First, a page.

We Need More Men in Dresses and Women in Suits

It’s undeniable that the last 12 months have been very trying for everyone, but as a queer person it has been an odd experience. Many queer people feel more at home away from their families – even if those families are supportive. If you are the only LGBT+ member of the family then it can still feel very isolating being away from friends. Being with parents or siblings that hold strict ideas of what it means to be a woman or man can be difficult for those questioning their gender identity or for gender-queer people that are not out yet to their family. Being locked down for such long periods of time led me to question my relationship and feelings towards being seen as “feminine.” The long periods of not really seeing anyone or going out paired with not much to keep myself occupied made me consider my gender identity more thoroughly. I believe that everyone regardless of sexuality or identity should take some time to think about what their gender means to them and I know I am not the only person who has had similar feelings.

Around 2014 I first started questioning my gender but after being told that I was just a ‘tomboy’, I repressed these feelings and now see that I was right all along. After questioning for a while, currently I am happily using the pronouns she/her and they/them. As a plus size person, we are made to feel that to be thin is normal and the only acceptable beauty norm, so it is easy to feel excluded from my gender and untangling these emotions alongside questions of gender identity is easier said than done. It has taken me 6 or 7 years and even now I believe gender is fluid so my identity will potentially change again. I know I am fortunate to have a family that are largely accepting of my queerness and I am very privileged to only now be in a position where I cannot come out over fears of my parents’ reactions. Lockdown has brought with it new ideas around gender but has been hard as I can’t be myself whilst living with my parents and have longed to come back to University where I know my friends accept me.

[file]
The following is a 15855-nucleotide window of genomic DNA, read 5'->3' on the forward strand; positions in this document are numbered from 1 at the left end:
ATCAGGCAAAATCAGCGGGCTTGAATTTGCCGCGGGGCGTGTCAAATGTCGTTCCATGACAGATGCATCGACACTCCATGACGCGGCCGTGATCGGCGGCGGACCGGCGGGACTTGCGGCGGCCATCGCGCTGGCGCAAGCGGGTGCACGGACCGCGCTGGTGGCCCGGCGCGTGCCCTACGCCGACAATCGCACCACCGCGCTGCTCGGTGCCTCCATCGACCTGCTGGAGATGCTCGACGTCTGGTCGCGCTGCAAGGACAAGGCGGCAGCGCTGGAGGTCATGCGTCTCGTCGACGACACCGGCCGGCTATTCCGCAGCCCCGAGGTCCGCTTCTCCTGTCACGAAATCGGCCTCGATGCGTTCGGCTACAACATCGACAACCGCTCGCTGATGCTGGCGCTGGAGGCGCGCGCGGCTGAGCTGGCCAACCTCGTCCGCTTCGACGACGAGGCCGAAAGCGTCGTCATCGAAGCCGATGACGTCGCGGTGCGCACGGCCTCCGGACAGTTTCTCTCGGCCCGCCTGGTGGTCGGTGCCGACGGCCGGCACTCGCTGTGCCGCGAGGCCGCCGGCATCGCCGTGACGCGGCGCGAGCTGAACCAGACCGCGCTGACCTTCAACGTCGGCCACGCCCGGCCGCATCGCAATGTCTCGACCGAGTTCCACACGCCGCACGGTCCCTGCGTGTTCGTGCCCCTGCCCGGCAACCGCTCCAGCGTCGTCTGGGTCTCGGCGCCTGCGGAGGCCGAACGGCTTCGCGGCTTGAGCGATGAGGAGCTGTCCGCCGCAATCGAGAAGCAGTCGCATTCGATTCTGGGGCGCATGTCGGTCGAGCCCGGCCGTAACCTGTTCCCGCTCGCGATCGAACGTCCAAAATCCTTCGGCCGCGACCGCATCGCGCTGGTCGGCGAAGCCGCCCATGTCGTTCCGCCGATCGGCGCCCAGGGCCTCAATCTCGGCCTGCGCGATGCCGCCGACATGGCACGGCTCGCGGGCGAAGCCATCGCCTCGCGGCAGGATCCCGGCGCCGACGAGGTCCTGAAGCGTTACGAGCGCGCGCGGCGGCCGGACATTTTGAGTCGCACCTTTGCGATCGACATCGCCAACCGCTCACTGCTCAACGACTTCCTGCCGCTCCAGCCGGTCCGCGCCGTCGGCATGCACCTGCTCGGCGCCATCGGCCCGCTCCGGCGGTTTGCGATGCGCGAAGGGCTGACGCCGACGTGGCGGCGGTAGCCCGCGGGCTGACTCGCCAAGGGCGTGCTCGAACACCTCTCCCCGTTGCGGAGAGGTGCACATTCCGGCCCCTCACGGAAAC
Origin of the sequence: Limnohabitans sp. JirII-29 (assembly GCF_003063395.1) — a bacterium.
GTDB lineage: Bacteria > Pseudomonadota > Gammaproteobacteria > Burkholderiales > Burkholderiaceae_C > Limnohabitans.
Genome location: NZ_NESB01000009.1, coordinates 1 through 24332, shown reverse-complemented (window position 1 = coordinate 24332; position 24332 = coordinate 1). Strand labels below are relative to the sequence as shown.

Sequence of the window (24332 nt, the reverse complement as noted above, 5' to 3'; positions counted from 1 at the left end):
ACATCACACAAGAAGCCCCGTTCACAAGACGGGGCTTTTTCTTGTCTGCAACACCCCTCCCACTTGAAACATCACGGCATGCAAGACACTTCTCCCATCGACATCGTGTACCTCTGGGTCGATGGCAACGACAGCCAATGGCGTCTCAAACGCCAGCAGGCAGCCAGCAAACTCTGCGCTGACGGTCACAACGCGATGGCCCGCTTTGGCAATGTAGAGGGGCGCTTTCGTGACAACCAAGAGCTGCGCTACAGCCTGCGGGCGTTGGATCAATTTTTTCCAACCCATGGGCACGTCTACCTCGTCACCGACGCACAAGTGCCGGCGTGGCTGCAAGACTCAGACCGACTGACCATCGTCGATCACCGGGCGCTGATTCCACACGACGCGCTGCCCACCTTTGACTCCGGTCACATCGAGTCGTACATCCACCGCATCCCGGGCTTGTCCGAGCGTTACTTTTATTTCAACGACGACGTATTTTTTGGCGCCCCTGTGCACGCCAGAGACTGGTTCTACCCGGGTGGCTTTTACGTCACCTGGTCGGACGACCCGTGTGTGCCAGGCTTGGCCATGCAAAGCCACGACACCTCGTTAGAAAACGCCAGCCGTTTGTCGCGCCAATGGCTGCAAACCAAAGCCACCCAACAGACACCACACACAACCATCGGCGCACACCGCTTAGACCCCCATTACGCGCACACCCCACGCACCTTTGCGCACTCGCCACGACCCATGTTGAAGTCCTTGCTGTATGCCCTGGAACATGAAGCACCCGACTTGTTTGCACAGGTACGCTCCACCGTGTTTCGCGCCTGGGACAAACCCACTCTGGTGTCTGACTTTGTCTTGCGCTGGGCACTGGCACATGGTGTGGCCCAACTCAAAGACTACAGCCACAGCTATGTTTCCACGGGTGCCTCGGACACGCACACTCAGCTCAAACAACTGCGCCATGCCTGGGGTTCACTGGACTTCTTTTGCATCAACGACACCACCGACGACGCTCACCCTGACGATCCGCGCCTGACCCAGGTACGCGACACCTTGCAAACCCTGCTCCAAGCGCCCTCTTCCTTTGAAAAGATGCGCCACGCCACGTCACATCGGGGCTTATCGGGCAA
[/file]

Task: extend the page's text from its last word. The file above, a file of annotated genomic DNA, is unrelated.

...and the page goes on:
Some things that have helped me over the past months have been podcasts, books, and queer people on Tiktok. Talking to my other LGBT+ friends who have either come out as gender-queer or friends that I know are also questioning helped more than anything. Just knowing that I was not the only one having second thoughts about gender and that some of my friends were having similar inner debates was very reassuring. My friend, the LGBT+ society president, recommended some podcasts. My favourite was a series called NB: My Non-Binary Life from BBC Sounds. They also recommended to me a book by Alok Vaid-Menon called Beyond the Gender Binary. Alok Vaid-Menon writes at one point about shame being used as a weapon against those who do not conform to the gender binary. This made me wish that children were brought up experimenting with different clothes and not confined to such strict gendered ideals. I wish I could have worn a suit to my secondary school prom and that it was not such a shock to be non-conforming. 

While giving credit to the things that helped me, honourable mentions should be given to the onslaught of straight, white, able, and thin bodies that the media push upon us, reinforcing gender roles and excluding those who do not fit in – two birds with one stone! It’s easy to feel a sense of “other”, it’s always been there, but quarantine helped me to look deeper into this and separate my body issues from my gender issues. 

We are taught to believe that gender non-conforming, non-binary, and intersex people simply do not exist, that there are only two acceptable ways to present. The first recorded use of the singular ‘they’ was in 1375 so it really should not be such a shock to society. Some people are happy within the gender binary and that is perfectly acceptable but gender norms can be very negative, especially where one idealised vision of masculinity is superior and strong and femininity is weak and when coming from a male-presenting person is received as ‘gay,’ like that’s such a bad thing. Even for cisgender men and women, the pressure for women to shave everything from the neck down and for men the pressure to be unemotional – among many other expectations – is harmful. 

For the rest of my time in lockdown, I am looking forward to more conversations with my queer friends and finding more gender nonconforming people to follow on social media so my feed is not so binary. It seems increasingly more people are speaking up about issues around the gender binary and I hope we continue to have these discussions.



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